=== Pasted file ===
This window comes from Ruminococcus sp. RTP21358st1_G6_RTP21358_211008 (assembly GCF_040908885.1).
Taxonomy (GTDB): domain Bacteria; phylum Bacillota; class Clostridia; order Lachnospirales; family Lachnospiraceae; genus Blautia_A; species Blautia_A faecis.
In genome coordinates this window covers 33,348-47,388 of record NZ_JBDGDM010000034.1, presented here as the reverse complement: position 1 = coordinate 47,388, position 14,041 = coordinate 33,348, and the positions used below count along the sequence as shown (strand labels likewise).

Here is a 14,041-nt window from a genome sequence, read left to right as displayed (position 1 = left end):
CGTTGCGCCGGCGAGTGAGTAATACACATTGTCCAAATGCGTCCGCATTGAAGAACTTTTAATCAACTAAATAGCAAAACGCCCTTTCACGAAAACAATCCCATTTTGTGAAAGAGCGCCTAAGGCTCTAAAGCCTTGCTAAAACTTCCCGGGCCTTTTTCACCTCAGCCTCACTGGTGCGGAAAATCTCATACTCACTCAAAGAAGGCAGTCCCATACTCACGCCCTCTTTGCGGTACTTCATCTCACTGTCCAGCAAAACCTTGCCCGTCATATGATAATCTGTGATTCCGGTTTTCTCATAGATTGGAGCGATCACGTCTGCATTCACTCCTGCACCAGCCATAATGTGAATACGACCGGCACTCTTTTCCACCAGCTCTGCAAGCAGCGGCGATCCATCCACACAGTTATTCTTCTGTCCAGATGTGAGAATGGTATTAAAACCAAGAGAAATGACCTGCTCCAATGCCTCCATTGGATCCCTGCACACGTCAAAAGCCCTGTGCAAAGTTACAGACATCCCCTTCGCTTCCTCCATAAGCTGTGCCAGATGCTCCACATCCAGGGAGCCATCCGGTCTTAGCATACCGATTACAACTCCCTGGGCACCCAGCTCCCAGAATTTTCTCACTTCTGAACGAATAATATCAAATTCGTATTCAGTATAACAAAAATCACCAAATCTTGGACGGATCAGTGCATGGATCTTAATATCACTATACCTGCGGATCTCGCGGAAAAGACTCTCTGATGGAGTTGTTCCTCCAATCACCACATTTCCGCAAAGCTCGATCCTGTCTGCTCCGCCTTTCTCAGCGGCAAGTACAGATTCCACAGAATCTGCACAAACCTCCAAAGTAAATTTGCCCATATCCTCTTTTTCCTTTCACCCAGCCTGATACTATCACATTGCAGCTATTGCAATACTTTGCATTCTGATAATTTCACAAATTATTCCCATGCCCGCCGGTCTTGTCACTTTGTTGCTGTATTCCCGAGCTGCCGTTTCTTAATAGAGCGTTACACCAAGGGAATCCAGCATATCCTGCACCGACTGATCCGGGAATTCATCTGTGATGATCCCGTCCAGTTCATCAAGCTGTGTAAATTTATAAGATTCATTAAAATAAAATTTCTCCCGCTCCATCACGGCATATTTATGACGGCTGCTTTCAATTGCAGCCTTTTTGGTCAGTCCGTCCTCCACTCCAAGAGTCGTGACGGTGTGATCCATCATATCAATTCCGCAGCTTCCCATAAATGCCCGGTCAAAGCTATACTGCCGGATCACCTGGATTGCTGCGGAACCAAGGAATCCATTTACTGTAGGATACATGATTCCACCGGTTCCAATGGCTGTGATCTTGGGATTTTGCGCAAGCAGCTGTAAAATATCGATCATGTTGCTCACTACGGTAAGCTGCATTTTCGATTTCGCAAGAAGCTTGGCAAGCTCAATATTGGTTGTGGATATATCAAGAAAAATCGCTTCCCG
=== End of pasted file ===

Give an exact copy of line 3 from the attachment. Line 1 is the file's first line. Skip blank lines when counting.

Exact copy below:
In genome coordinates this window covers 33,348-47,388 of record NZ_JBDGDM010000034.1, presented here as the reverse complement: position 1 = coordinate 47,388, position 14,041 = coordinate 33,348, and the positions used below count along the sequence as shown (strand labels likewise).